JK: In China, I was a licensed Chinese medical doctor. There, Chinese medical doctors are the equivalent of Western physicians in North America. As a Chinese doctor, I could prescribe what’s best for my patients. Over here, I have more limited resources to treat patients.
JB: I did my practicum in a hospital in China that integrated both Western and Chinese medicine. I had so many unique experiences that I’m sure I’ll never have in Canada. I’d love to hear some of your insights on healthcare, such as techniques and philosophy and how acupuncture and TCM differ in Korea and China versus Canada?
JK: In China there are two types of hospitals. One type practices a fusion of Chinese and Western medicine. The other type is only Western. Traditional Chinese Medicine doctors who practice in the fusion type hospitals have the authority to prescribe Western medicine as well as request Western tests to be performed. In Canada, there are so many limitations on what an acupuncturist or Chinese herbalist can perform or prescribe to their patients. In addition, traditional Chinese and Korean medicine stems from preventative techniques and philosophy. Western medicine is more reactionary to the symptoms.
JB: Did you work with western docs in China? What hospital were you in? Did you work in an integrated hospital there?
JK: I worked only in integrated hospitals in Beijing with Chinese medical doctors. Some of the hospitals I worked at were Wangjing Hospital, Dongzhimen Hospital, and Xiyuan Hospital.
JB: You’ve had some really unique educational experiences! What other training and certifications do you have and how do they fit in with your practice today? For example, what conditions are best treated with your style of acupuncture and Chinese medicine?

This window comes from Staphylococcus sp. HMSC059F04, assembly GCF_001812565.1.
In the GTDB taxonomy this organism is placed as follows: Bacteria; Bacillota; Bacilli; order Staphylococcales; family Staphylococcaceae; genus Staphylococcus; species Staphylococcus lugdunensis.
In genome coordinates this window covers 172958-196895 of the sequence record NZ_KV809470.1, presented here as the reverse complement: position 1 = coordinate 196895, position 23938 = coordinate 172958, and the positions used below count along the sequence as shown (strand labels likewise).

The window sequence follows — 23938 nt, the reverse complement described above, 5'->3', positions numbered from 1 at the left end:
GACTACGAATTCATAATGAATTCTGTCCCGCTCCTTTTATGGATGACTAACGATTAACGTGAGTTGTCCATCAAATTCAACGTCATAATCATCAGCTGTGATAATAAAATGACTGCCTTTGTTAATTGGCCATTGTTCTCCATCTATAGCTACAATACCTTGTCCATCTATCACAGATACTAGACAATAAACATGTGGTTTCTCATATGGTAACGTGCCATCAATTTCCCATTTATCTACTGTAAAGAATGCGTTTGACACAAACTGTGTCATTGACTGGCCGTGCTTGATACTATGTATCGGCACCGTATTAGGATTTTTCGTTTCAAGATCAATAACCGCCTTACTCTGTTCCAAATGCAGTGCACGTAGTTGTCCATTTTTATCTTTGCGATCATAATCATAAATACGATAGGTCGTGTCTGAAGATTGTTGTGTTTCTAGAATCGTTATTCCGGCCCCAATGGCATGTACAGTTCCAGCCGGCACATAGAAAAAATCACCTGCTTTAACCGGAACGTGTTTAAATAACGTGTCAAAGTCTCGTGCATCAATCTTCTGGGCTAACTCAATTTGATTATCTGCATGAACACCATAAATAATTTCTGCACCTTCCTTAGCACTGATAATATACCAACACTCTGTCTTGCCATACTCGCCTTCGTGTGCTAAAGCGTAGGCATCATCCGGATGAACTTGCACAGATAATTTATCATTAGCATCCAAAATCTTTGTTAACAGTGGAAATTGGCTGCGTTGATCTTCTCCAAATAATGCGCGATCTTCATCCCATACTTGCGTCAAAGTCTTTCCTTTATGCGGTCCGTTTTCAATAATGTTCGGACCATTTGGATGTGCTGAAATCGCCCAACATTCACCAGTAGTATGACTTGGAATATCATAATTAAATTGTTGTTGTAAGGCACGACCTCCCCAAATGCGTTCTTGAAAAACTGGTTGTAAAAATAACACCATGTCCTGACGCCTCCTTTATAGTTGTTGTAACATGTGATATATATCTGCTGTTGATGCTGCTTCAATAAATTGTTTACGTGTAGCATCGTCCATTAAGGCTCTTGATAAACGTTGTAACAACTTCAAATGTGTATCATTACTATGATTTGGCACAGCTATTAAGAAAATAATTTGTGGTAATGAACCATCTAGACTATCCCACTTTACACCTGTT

JK: I have a Soft Tissue Acupuncture Certificate, Point Injection Therapy Certificate, and EXSTORE Motor Point Certificate. These techniques integrate well into my practice, and are really effective in treating pain management issues.
JB: What tools do you use in your practice?
JK: Some of the most common tools I use on my patients are acupuncture needles, electro acupuncture, cupping, Gua Sha, Tui Na, shockwave therapy, and Chinese herbs.
JB: That is a wide variety of options. What’s your intake and treatment process when you’re working with a client? Do you always start with one modality, such as acupuncture or does it depend on what their issue is?
JK: It depends on the patient’s issues and symptoms. I typically start with acupuncture, but I add a blend of other techniques such as Gua Sha, cupping, or manual therapy, based on the injury or the patient’s symptoms. Every patient is a little different, so there is no “one size fits all” treatment for everyone.
JB: Are there any specific injuries, imbalances or pain that you tend to treat a lot, or that your style of treatment works really well for, such as Low back pain, osteoarthritis, rotator cuff problems, or internal medicine such as digestion, skin, stress, anxiety, etc.?
JK: The most common conditions I treat are lower back pain, neck pain, shoulder pain, headaches, digestive issues, stress, and anxiety. My style of treatment produces really good results and many patients are impressed after my treatments.